Prostanthera askania

Tranquility Mintbush

Family: Lamiaceae

An erect to spreading and sometimes scrambling, openly-branched shrub that grows to 3 metres high. Occurs in moist sclerophyll forest and warm temperate rainforest communities, and the ecotone between them. It has a very restricted geographic range, in the central coast subdivision of NSW, found on the upper reaches of creeks that flow into Tuggerah Lake and Brisbane Waters, within the Wyong and Gosford local government areas. It is listed as threatened with extinction in the wild.

Leaves are in opposite pairs with stems square and covered in long spreading hairs.

The leaves are strongly aromatic, to 40 mm long and to 25 mm wide, dull green and are somewhat egg-shaped, with very obvious teeth along the entire margin. Leaves are paler on the underside, covered with long spreading hairs and rounded at the apex.

Flowers have a shape described as labiate (applies to all Lamiaceae flowers) with 5 petals varying in their size, fused at their base, produced in leaf axils. One of the identification features for Prostanthera is that the 5 calyx parts (sepals; basal whorl of the flower) are fused into 2 lips.

In this species, 4 to 10 light mauve or bluish flowers appear in leafy clusters at the end of branches with petals to 15 mm long.

Flowering occurs from June to December and makes a pleasant show.

Fruits – 4 tiny nutlets (mericarps) produced at the base of the calyx.

In the garden

An endangered plant in the wild so not commonly grown. However, it can be seen in cultivation in some places such as the Hunter Region Botanic Garden for conservation purposes.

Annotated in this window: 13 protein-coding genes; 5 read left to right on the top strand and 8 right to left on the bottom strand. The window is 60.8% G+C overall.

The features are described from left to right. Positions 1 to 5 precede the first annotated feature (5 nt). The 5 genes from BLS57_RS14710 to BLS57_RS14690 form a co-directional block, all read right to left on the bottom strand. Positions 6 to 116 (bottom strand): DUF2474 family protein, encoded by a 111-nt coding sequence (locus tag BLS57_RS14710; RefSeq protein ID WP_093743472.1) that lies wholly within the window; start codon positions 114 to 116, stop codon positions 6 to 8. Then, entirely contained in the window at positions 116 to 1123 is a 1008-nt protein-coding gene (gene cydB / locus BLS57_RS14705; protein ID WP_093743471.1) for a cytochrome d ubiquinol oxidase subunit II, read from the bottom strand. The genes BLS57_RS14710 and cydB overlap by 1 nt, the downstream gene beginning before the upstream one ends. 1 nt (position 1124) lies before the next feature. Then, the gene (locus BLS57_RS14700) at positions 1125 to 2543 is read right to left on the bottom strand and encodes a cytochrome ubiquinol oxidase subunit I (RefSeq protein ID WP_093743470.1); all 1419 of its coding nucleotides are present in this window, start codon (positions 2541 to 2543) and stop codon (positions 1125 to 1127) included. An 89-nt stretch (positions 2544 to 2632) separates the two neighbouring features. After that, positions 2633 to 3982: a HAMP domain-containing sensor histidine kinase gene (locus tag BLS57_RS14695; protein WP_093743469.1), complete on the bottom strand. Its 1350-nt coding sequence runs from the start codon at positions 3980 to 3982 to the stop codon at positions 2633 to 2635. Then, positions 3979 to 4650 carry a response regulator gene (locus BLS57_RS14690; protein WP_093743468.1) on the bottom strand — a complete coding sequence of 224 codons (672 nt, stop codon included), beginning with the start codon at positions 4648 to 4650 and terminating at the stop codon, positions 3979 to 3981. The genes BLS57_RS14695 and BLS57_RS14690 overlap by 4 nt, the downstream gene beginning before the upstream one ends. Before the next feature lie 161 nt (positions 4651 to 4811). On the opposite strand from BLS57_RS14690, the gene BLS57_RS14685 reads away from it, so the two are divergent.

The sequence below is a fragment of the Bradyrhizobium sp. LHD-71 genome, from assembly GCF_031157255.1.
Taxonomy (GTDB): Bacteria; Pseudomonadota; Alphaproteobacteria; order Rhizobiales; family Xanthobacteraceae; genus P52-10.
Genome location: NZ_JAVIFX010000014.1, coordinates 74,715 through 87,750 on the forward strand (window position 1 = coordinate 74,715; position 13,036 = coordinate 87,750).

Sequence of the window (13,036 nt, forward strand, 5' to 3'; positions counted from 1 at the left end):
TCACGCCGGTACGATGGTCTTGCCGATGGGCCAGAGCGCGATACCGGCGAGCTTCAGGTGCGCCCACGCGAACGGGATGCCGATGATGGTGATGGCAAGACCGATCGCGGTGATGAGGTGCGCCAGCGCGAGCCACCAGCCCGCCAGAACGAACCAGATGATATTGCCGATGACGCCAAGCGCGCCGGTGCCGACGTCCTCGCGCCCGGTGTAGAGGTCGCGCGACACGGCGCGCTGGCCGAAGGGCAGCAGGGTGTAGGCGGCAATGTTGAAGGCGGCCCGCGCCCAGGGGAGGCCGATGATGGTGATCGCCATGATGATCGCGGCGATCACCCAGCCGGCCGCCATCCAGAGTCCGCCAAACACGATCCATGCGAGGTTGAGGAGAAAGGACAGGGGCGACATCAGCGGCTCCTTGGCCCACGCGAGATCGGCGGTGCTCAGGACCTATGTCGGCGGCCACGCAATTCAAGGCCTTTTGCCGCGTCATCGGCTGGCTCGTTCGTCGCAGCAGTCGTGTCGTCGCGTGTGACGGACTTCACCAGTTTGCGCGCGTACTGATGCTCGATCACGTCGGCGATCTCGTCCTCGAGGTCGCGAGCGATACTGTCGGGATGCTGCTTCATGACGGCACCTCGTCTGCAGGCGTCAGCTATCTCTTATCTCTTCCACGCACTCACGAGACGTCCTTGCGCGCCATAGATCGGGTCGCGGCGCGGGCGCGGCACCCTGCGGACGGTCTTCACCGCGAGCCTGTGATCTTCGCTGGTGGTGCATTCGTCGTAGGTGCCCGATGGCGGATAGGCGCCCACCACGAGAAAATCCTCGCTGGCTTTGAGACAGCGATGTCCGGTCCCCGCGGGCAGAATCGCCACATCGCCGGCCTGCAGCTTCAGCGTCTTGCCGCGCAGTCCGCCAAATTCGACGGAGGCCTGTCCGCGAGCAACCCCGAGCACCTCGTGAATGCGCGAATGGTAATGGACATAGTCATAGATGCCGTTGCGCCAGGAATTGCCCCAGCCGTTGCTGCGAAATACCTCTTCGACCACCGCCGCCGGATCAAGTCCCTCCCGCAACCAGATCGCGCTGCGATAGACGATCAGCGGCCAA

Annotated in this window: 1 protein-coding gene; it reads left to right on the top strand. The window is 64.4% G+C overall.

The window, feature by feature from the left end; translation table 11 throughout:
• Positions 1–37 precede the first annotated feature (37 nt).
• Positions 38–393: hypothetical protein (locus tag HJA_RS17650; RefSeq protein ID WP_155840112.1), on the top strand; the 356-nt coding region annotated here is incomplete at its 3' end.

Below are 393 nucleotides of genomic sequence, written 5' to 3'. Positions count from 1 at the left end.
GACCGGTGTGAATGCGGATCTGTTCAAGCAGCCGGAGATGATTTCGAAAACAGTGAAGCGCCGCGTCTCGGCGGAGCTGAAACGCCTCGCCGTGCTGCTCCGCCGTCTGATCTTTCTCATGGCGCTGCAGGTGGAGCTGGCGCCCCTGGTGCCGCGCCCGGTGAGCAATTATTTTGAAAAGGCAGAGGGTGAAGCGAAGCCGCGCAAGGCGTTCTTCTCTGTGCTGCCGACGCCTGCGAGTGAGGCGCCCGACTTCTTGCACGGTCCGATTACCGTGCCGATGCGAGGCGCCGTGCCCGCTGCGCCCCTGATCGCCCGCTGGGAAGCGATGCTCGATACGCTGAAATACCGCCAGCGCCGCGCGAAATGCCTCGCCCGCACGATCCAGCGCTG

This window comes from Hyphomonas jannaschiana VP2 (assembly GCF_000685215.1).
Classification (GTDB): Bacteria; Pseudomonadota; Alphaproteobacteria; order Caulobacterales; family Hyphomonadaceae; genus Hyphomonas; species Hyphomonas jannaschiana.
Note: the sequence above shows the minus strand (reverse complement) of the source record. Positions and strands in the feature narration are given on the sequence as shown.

Plants can likely be grown successfully, like many other mint bushes, if they can be sourced.

Not overly large in size and can be easily pruned to keep it smaller and to create density. Tip pruning after flowering is recommended. Plant in part shade and avoid areas that receive hot western sun.

A Prostanthera in full bloom is a magnificent sight and there are so many colours to choose from for your garden. These plants are found in all states in varied soil conditions and climate and thus while it may be a challenge to grow some species many are easy in a garden situation.

A few basic growing tips are:
• Good drainage is essential. Raised beds ensure this
• Water new plants until established, weekly or as required.
• Do not over water, as this can induce root rot and fungal infestation.
• They prefer moist root runs.
• Plant drooping is an indicator of dryness


Plants may be grown from fresh seed. However, cuttings are frequently and reliably used, usually semi-hard wood or soft tip material, which strike well in spring or autumn.

Other information

There are approximately 100 species, endemic to Australia. They occur in all States.

This genus is currently under revision, and several species complexes are unresolved. Natural hybrids occur between several species and most species appear to be capable of hybridizing when in cultivation.

Some 80% of mints contain aromatic oils within their leaves with oil of cineol being a major component. Prostanthera sieberi, P. incisa and P. staurophylla are quite pleasantly overpowering in their exudates when crushed. Positioning of prostantheras as border plants or near pathways is recommended as the mint odour is released when brushed against. Oil from the leaves of some species is distilled for use in cosmetics and as soap additives.

Is listed as threatened with extinction with the category of endangered under both Commonwealth and State legislation.

A new and very small population was found in Bouddi National Park, at Macmasters Beach, in the last 20 years.

Prostanthera – from the Greek prosthike (προσθήκη) which translates to “addendum”, and anthir (ανθήρ) meaning anther – referring to the anthers which have an appendage of tissue.
askania – is named after Askania Park, a private reserve west of Ourimbah, where it grows in sheltered gullies. “Askania” is a name of several localities and a nature reserve in Russia and the Ukraine and has Greek roots (Askanios)


By Jeff Howes, edited Dan Clarke